- Course: PhD in Earth Observation (SENSE CDT, based at the British Antarctic Survey)
- PhD title: Antarctic Grounding Line Migration with ICESat-2 Altimetry
- Nationality: United Kingdom
- LinkedIn: https://www.linkedin.com/in/bryony-freer-6676a3125/
Bryony Freer is a postgraduate researcher on the Centre for Satellite Data in Environmental Science (SENSE CDT). She is based jointly at the British Antarctic Survey’s Ice Dynamics and Palaeoclimate Group and the Institute for Climate and Atmospheric Science at the University of Leeds. She is co-supervised by Dr Anna Hogg from the School of Earth and Environment.
Bryony will be attending the Blue Zone of COP26, where she is co-presenting alongside postgraduate researcher Heather Selley. They highlight the importance of the Antarctic ice sheet within the global climate system, and how data collected by Earth Observation satellites have revolutionised how we understand the impact of climate change on our polar regions. Learn more about Bryony’s involvement with COP26.
Monitoring satellite data – Antarctic ice sheet
Bryony analyses satellite data over the Antarctic ice sheet to gain insight into grounding line migration. “I now get to spend every day looking at satellite data over the Antarctic ice sheet, primarily trying to understand grounding line migration,” she explained.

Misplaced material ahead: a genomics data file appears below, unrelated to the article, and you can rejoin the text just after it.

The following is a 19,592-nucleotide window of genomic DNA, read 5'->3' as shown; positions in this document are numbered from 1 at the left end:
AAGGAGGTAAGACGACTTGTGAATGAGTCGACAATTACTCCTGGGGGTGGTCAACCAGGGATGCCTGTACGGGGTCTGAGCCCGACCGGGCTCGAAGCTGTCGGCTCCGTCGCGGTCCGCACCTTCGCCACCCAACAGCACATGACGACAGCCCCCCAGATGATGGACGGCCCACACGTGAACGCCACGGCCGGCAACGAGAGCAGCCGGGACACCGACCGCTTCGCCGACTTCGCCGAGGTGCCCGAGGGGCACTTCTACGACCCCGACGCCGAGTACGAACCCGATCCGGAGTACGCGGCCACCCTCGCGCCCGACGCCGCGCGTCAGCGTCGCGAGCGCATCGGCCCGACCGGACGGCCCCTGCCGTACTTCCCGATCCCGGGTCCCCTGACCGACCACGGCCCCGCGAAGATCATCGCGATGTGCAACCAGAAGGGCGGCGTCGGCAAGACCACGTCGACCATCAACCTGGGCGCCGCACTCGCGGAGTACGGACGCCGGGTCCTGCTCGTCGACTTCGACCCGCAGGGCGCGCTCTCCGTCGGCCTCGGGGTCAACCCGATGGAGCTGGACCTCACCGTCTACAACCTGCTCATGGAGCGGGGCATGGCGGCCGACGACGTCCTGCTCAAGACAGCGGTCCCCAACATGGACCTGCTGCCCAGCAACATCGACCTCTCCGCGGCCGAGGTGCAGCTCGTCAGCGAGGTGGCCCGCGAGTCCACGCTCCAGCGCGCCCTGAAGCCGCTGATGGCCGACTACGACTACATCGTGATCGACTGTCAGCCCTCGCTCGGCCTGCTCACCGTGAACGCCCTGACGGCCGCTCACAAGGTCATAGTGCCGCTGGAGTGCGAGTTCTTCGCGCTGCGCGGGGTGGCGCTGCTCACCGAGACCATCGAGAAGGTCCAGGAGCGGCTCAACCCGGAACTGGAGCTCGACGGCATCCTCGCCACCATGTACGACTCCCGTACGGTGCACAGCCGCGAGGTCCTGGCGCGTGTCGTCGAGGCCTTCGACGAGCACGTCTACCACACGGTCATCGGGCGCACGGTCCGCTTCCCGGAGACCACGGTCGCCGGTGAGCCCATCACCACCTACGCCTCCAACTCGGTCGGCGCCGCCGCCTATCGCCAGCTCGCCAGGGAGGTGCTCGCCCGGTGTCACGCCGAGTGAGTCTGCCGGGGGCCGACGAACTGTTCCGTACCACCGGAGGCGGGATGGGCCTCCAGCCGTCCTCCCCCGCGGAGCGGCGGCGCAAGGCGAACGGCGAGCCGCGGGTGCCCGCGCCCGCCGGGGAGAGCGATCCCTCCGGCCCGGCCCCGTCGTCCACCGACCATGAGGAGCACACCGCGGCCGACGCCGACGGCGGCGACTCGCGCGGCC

“This is an important field of study, because over long timescales changes in grounding line position can tell us something about the overall stability of the ice sheet. This gives insight into how it is being affected by the warming atmosphere and ocean.”
Bryony continued: “Over shorter (daily) timescales, grounding line position is affected by the rise and fall of tides, but the implication of this on wider ice sheet dynamics is not well understood. These are the key questions I hope to be able to address during the next three years of my PhD, mainly using data from NASA’s ICESat-2 satellite.”
She added: “I am very motivated by the prospect that my research could help the wider scientific community to better understand the behaviour of the Antarctic ice sheet, and ultimately it’s future response to climate change and impact on global sea level rise during my lifetime and beyond.”